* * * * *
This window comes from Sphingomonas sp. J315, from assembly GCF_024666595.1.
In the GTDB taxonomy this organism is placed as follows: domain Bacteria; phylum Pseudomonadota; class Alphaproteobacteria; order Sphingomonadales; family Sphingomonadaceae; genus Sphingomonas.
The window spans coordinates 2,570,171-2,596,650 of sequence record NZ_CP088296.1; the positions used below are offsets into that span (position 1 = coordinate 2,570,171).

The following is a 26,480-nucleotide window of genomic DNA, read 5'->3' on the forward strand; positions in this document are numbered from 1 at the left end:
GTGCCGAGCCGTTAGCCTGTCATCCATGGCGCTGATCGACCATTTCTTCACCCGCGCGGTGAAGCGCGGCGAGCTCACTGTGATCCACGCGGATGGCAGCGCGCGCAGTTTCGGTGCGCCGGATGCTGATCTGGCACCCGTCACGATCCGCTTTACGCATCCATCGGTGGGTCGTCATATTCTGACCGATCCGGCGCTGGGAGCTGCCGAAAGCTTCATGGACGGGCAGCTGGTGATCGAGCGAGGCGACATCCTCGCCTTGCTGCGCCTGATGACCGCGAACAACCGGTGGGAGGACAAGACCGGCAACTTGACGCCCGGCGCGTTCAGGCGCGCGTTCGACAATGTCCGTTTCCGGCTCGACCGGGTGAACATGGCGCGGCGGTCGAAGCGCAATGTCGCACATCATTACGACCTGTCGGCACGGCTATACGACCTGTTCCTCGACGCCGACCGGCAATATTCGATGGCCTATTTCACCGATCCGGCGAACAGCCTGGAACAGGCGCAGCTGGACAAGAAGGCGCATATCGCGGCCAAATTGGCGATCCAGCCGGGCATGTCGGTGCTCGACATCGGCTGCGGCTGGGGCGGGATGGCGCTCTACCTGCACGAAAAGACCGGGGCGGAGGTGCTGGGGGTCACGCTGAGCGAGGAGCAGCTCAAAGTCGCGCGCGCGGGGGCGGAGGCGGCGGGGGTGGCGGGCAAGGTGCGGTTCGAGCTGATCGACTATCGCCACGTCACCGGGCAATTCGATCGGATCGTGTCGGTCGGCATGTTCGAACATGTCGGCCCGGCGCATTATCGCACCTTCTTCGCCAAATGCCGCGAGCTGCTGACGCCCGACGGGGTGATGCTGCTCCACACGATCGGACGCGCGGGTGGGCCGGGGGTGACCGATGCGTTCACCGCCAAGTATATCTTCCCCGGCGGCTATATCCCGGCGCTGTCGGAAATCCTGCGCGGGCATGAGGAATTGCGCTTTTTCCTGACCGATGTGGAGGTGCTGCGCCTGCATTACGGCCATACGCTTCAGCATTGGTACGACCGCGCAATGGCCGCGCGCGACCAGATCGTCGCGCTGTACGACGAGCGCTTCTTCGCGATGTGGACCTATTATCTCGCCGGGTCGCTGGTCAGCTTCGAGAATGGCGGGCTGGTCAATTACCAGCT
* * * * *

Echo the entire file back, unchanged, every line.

This window comes from Sphingomonas sp. J315, from assembly GCF_024666595.1.
In the GTDB taxonomy this organism is placed as follows: domain Bacteria; phylum Pseudomonadota; class Alphaproteobacteria; order Sphingomonadales; family Sphingomonadaceae; genus Sphingomonas.
The window spans coordinates 2,570,171-2,596,650 of sequence record NZ_CP088296.1; the positions used below are offsets into that span (position 1 = coordinate 2,570,171).

The following is a 26,480-nucleotide window of genomic DNA, read 5'->3' on the forward strand; positions in this document are numbered from 1 at the left end:
GTGCCGAGCCGTTAGCCTGTCATCCATGGCGCTGATCGACCATTTCTTCACCCGCGCGGTGAAGCGCGGCGAGCTCACTGTGATCCACGCGGATGGCAGCGCGCGCAGTTTCGGTGCGCCGGATGCTGATCTGGCACCCGTCACGATCCGCTTTACGCATCCATCGGTGGGTCGTCATATTCTGACCGATCCGGCGCTGGGAGCTGCCGAAAGCTTCATGGACGGGCAGCTGGTGATCGAGCGAGGCGACATCCTCGCCTTGCTGCGCCTGATGACCGCGAACAACCGGTGGGAGGACAAGACCGGCAACTTGACGCCCGGCGCGTTCAGGCGCGCGTTCGACAATGTCCGTTTCCGGCTCGACCGGGTGAACATGGCGCGGCGGTCGAAGCGCAATGTCGCACATCATTACGACCTGTCGGCACGGCTATACGACCTGTTCCTCGACGCCGACCGGCAATATTCGATGGCCTATTTCACCGATCCGGCGAACAGCCTGGAACAGGCGCAGCTGGACAAGAAGGCGCATATCGCGGCCAAATTGGCGATCCAGCCGGGCATGTCGGTGCTCGACATCGGCTGCGGCTGGGGCGGGATGGCGCTCTACCTGCACGAAAAGACCGGGGCGGAGGTGCTGGGGGTCACGCTGAGCGAGGAGCAGCTCAAAGTCGCGCGCGCGGGGGCGGAGGCGGCGGGGGTGGCGGGCAAGGTGCGGTTCGAGCTGATCGACTATCGCCACGTCACCGGGCAATTCGATCGGATCGTGTCGGTCGGCATGTTCGAACATGTCGGCCCGGCGCATTATCGCACCTTCTTCGCCAAATGCCGCGAGCTGCTGACGCCCGACGGGGTGATGCTGCTCCACACGATCGGACGCGCGGGTGGGCCGGGGGTGACCGATGCGTTCACCGCCAAGTATATCTTCCCCGGCGGCTATATCCCGGCGCTGTCGGAAATCCTGCGCGGGCATGAGGAATTGCGCTTTTTCCTGACCGATGTGGAGGTGCTGCGCCTGCATTACGGCCATACGCTTCAGCATTGGTACGACCGCGCAATGGCCGCGCGCGACCAGATCGTCGCGCTGTACGACGAGCGCTTCTTCGCGATGTGGACCTATTATCTCGCCGGGTCGCTGGTCAGCTTCGAGAATGGCGGGCTGGTCAATTACCAGCT